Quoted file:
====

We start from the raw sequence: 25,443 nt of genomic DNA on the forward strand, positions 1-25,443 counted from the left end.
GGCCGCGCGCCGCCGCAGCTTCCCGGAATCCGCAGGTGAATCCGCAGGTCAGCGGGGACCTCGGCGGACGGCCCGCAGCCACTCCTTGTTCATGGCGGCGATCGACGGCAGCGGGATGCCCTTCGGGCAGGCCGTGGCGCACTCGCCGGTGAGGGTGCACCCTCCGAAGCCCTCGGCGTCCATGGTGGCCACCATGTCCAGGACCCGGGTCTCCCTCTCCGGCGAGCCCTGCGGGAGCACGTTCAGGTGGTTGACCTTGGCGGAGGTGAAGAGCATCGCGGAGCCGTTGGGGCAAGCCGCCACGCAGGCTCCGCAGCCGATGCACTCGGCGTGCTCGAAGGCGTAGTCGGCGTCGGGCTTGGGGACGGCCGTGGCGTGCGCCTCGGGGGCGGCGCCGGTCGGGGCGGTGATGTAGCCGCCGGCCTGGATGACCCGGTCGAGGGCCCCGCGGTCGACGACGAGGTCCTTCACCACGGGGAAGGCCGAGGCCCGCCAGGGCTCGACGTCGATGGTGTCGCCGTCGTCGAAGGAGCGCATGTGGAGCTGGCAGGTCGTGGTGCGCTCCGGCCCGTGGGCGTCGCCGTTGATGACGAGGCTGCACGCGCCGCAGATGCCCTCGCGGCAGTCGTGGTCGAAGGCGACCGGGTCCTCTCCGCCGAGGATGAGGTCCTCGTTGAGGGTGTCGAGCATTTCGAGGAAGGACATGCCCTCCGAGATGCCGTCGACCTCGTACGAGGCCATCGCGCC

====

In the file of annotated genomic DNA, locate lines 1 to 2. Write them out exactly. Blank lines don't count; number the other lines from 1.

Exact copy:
We start from the raw sequence: 25,443 nt of genomic DNA on the forward strand, positions 1-25,443 counted from the left end.
GGCCGCGCGCCGCCGCAGCTTCCCGGAATCCGCAGGTGAATCCGCAGGTCAGCGGGGACCTCGGCGGACGGCCCGCAGCCACTCCTTGTTCATGGCGGCGATCGACGGCAGCGGGATGCCCTTCGGGCAGGCCGTGGCGCACTCGCCGGTGAGGGTGCACCCTCCGAAGCCCTCGGCGTCCATGGTGGCCACCATGTCCAGGACCCGGGTCTCCCTCTCCGGCGAGCCCTGCGGGAGCACGTTCAGGTGGTTGACCTTGGCGGAGGTGAAGAGCATCGCGGAGCCGTTGGGGCAAGCCGCCACGCAGGCTCCGCAGCCGATGCACTCGGCGTGCTCGAAGGCGTAGTCGGCGTCGGGCTTGGGGACGGCCGTGGCGTGCGCCTCGGGGGCGGCGCCGGTCGGGGCGGTGATGTAGCCGCCGGCCTGGATGACCCGGTCGAGGGCCCCGCGGTCGACGACGAGGTCCTTCACCACGGGGAAGGCCGAGGCCCGCCAGGGCTCGACGTCGATGGTGTCGCCGTCGTCGAAGGAGCGCATGTGGAGCTGGCAGGTCGTGGTGCGCTCCGGCCCGTGGGCGTCGCCGTTGATGACGAGGCTGCACGCGCCGCAGATGCCCTCGCGGCAGTCGTGGTCGAAGGCGACCGGGTCCTCTCCGCCGAGGATGAGGTCCTCGTTGAGGGTGTCGAGCATTTCGAGGAAGGACATGCCCTCCGAGATGCCGTCGACCTCGTACGAGGCCATCGCGCC